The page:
Data Centre infrastructure


Policy Initiatives Fueling Data Centres in India

Policy Initiatives Fueling Data Centres in India

Data Centre infrastructure

We discuss the following topics in this blog:

  1. Humongous data growth is disrupting established business models.
  2. Data Centres are at the core of this disruption ever serving the critical role of data enabler for enterprises.
  3. Driven by the rise in data consumption rates India, too witnessed growth in Data Centre infrastructure.
  4. While Data Centre industry is witnessing unprecedented growth there is a need to have certain policy initiatives in place that can fuel this growth.

In addition to these topics, we shall also be answering the following FAQs:

  1. What is a Data Centre?
  2. What is Cloud Computing?

What are the Initiatives Taken to Enable Data Centre Infrastructure?

Let’s talk about certain initiatives that the India government is taking to enable setting up Data Centre infrastructure in the nation:

  • Enabling ease of doing business
  • Enabling ecosystem for Data Centre architecture
  • Promoting indigenous technology development
  • Devising an institutional mechanism for policy governance

While digital transformation has been at the top of mind for all, the pandemic has accelerated the pace of its adoption. With the fourth industrial revolution, the way technology drives businesses forward has changed a lot.

The rapid development of digitalization contributes to the ever-growing global data sphere. The global data volume is likely to reach 149 zettabytes by 2024, according to Statista. Not only the Indian economy will be highly impacted by this humongous data growth that disrupts established business models but will be primarily based on innovations like artificial intelligence, big data, and 3D printing, among others.

The Indian Data Centre industry is expected to be valued at $3.3bn by 2024[1]. To unlock this huge potential newer data centres are to be set up across the country. However, in 2020, India has witnessed a new Data Centre infrastructure setup, whether it is for edge or collocation, primarily driven by the rise in data consumption rates (~13% rise in 2020)

Some of the development that took place in this space:

  • Yotta Infrastructure (Hiranandani Group), plans to build 3 Data Centre parks with 11 hyperscale facilities with a combined capacity of 60,000 racks in the next 5-7 year
  • Adani Group entered into a partnership with Digital Realty (U.S.) to build large Data Centre parks in Andhra Pradesh over the next 20 years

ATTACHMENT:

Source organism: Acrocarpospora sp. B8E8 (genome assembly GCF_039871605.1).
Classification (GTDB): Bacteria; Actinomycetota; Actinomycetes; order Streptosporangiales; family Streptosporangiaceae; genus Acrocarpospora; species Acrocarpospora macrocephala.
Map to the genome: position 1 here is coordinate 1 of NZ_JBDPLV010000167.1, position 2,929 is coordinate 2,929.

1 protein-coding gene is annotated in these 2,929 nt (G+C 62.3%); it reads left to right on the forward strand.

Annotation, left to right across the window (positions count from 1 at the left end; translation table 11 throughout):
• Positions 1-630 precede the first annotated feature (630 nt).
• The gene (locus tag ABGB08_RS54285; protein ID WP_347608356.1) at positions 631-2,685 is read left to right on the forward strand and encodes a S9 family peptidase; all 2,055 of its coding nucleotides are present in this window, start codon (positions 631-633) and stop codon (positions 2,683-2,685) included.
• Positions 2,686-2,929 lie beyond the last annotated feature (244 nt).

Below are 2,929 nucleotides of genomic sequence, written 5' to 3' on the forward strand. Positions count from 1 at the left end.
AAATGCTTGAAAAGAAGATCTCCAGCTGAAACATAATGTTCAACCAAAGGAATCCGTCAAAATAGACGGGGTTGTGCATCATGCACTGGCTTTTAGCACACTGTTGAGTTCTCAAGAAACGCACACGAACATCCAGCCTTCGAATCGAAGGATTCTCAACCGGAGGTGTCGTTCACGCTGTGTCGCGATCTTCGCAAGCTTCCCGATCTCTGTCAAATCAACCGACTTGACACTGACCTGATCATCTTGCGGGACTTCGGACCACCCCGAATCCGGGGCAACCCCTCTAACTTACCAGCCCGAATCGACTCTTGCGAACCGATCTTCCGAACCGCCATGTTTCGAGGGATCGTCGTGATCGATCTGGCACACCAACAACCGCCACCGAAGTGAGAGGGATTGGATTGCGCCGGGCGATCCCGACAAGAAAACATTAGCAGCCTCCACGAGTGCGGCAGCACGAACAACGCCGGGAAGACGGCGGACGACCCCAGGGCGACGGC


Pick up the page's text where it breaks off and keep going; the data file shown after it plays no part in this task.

• Colt (U.S.), announced an upcoming IT-Hyperscale 100MW Data Centre facility in Mumbai
  • Real estate investment co. ‘Ascendas-Swingbridge Group’ has pledged an investment of USD 1 billion in new Data Centre facilities across India in the next five years.

The market is likely to become more competitive with the new set of entrants such as STL coming into space with specialised capabilities in containment, power, and active and passive peripheral as well as designing and managing complete Data Centre build-outs.

Enabling a Strong Data Centre Infrastructure in the Country

India is likely to witness at least 28 large hyperscale Data Centres constructed over the next three years.[2] These will span over 16+ mn sq. ft. with at least 1,400+ MW of IT power capacities, equalling nearly 0.6 mn sq. ft. and 50 MW per facility on an average per hyperscale Data Centre. In the light of the expected 5G rollout this year, tier-1 cities are likely to Data Centre development. There will increased demand for colocation facilities from tier-2 cities owing to the growing data consumption.

The need for Data Centre infrastructure is further necessitated by the data localization provisions of the proposed Data Protection Act and for the protection of the digital sovereignty of the country in an increasingly connected world.

While Data Centre sector is witnessing growth certain impediments need to be addressed such as lack of infrastructure status, complex RoW processes, high cost of power, absence of norms for building data centres, limited submarine cable connectivity, and high OpEx and CapEx. Keeping that in mind the government must provide infrastructure status to Data Centres and make investments in the same capacity as is done for building infrastructures in the nation.

In Union Budget 2020, the FM showed interest in bringing out a policy to enable the private sector to build Data Centre parks throughout the country. The Ministry of Electronics & Information Technology (MeitY) has released the Draft Data Centre Policy, which aims to simplify setting up Data Centre infrastructure in the country. This policy framework is coined around including regulatory interventions, investment promotion, and incentivization mechanisms along with the institutional mechanism required for the governance. The policy also aims to strengthen the Atmanirbhar initiative by identifying opportunities related to domestic manufacturing of Data Centre equipment.

The Main Features of This Policy Include:

Enabling ease of doing business – For a robust and sustainable growth of Data Centre infrastructure in the country, certain reforms need to be made. These include providing infrastructure status to the Data Centre sector, simplifying clearance procedure for setting up Data Centre Infrastructure in the country, setting up pre-provisioned Data Centre parks, and schemes and guidelines for incentives in this sector.

Enabling ecosystem for Data Centre architecture – It is very important to create a congenial, competitive, and sustainable operating environment for the long-term growth of the Data Centre sector in the country. Some of the key focus areas are – provisioning of uninterrupted power supply, encouraging the use of renewable energy, efficient utilisation of energy through innovative techniques for reducing carbon emissions, and recognizing Data Centres as a separate category under the National Building Code.